Editor’s note: this article by Christopher Snowdon first appeared on Spiked
Plain packaging of cigarettes is the kind of idea that is discussed at three in the morning and forgotten about before the next day when the hangover kicks in. If the example of Australia is anything to go by, the policy involves removing all branding from cigarette packs and covering them with lurid images of smoking-related disease instead. Its bewildering elevation to national high priority is a testament to the power of the ‘public health’ lobby and the stunted mentality of politics in 2014. The scheme was first proposed in Canada in the early 1990s, abandoned and then ignored for the next 15 years until governments had capitulated to every whim of the anti-smoker lobby and fresh meat was required.
Ever since the smoking ban came into force in England in 2007 – one of the world’s most draconian – the UK tobacco-control industry has resorted to a policy of pretending that smoking doesn’t exist. Booting smokers outside, hiding tobacco behind shutters and abolishing cigarette logos all contribute to activists’ comforting illusion, an illusion that is all the more vital since smoking in the real world exists as much as it did before they went into overdrive. At the time of the smoking ban, 21 per cent of adults smoked; at the last count, in 2012, the figure was 20.5 per cent. In other words, the effect of an unprecedented binge of anti-tobacco legislation has amounted to a rounding error in the smoking statistics.
Silly and desperate though it sounds, plain packaging is something – and something must be done, or so it is supposed. Once the tobaccophobes decided that taking the colour purple away from Silk Cut was better than nothing, they pursued the idea with missionary zeal. Such zealots might not be very good at encouraging people to quit the weed, but they have become peerless at bending the ear of politicians.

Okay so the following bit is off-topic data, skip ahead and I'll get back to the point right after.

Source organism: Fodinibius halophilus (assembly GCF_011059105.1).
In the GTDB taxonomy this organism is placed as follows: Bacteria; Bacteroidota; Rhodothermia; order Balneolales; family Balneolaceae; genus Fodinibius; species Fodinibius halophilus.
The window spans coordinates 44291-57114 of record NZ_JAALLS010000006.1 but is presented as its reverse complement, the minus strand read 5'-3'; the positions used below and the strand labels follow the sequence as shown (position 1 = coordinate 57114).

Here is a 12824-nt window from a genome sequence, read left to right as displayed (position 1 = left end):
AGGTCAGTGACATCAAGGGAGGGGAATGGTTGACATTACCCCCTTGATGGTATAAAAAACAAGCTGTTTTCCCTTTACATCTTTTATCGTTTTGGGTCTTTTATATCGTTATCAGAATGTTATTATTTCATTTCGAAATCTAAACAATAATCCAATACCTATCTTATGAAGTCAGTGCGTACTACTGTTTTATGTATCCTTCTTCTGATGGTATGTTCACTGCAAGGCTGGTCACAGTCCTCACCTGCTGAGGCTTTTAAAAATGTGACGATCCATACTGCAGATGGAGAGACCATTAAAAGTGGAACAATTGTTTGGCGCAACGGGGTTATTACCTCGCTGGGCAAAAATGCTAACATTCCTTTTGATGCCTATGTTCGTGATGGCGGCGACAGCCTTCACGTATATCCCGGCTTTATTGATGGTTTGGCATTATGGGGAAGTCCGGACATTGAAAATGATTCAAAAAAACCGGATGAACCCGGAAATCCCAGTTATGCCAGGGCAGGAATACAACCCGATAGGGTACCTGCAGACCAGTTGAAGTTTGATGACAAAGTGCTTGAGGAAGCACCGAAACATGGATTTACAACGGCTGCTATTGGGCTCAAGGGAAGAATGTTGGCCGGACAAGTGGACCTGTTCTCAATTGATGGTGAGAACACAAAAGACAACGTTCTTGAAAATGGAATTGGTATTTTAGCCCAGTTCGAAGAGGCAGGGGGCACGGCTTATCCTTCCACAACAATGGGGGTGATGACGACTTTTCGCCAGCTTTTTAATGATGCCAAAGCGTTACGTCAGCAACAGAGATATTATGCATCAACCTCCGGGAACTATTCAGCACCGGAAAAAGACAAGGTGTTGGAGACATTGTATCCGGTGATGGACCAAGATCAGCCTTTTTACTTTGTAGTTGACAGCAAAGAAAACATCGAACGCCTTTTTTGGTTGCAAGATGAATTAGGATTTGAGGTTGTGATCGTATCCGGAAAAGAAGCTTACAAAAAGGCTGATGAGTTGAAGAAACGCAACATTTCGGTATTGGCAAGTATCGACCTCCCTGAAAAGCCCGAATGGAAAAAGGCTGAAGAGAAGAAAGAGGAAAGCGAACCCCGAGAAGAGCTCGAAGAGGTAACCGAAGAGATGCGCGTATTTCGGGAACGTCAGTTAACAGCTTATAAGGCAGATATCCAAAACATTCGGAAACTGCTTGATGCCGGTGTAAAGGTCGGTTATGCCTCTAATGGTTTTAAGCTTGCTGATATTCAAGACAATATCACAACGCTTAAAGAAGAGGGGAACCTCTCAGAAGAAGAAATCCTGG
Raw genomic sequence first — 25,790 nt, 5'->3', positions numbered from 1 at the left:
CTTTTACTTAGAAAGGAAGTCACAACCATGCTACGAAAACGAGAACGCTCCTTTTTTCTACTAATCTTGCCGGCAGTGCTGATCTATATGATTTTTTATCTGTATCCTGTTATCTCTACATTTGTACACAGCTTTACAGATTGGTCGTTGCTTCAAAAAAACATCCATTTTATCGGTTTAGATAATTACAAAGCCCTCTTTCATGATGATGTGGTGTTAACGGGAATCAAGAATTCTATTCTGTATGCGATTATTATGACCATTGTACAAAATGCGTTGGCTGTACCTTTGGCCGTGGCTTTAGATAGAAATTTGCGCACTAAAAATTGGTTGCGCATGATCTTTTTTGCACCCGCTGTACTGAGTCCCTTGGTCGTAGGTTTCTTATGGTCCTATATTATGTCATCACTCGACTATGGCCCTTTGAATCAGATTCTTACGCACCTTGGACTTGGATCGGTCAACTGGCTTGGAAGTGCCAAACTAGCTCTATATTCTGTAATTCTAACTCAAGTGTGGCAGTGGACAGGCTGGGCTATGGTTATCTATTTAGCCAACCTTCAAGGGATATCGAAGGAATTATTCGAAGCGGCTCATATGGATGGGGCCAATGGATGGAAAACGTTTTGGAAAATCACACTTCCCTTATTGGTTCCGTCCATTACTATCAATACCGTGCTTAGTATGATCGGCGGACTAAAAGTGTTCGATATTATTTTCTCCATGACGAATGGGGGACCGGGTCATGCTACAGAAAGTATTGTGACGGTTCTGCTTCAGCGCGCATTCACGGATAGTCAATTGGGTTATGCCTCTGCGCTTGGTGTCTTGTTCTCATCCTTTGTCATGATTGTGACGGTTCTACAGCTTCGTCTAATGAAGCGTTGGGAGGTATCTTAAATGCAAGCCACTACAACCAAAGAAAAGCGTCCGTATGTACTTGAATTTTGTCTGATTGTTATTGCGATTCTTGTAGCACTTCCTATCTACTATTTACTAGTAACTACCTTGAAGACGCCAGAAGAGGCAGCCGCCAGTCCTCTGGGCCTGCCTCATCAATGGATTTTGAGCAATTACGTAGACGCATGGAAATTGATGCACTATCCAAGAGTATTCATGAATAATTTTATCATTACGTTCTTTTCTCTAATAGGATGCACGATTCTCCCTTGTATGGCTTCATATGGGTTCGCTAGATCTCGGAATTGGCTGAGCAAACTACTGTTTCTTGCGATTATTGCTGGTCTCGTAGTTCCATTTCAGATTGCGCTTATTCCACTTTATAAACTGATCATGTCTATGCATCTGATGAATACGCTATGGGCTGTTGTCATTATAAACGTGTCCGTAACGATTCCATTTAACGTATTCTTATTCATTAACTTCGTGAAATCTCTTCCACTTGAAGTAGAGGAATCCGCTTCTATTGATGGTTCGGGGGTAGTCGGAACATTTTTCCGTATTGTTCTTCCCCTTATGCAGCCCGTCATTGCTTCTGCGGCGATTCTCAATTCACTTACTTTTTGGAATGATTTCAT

First up was the evidence. In a parody of real science, a ‘systematic review’ of the various policy-based studies, surveys and hunches of activist-researchers was commissioned by the Department of Health (DoH). Authors included the full-time anti-capitalist academic and part-time poet Gerard Hastings (sample lyric: ‘I am the Corporation and I’ll crush you in the end’) and a professor of socio-management, Linda Bauld, the Comical Ali of the public-health lobby, whose war against reality has previously compelled her to insist (in another review for the DoH) that the pub trade has not been damaged by the smoking ban. (In fact, the rate of pub closures accelerated markedly after the ban was introduced.)
If you believe that people start smoking because a mere 40 per cent of a fag pack’s surface – rather than nearly all of it – is taken up by a photograph of a tumour, then plain packaging is the policy for you. You are probably the target market for the pseudo-scientific surveys that ask teenagers whether they find ugly packs uglier than less ugly packs. Among the many lowlights in the attempt to portray plain packaging as an evidence-based endeavour was the peer-reviewed study that asked supporters of the plain-packaging policy how much they thought the smoking rate might fall if the policy were introduced (one per cent, since you ask). Two other peer-reviewed studies involved one of plain packaging’s most fervent supporters analysing the arguments against the policy. She found them unpersuasive. Fancy that.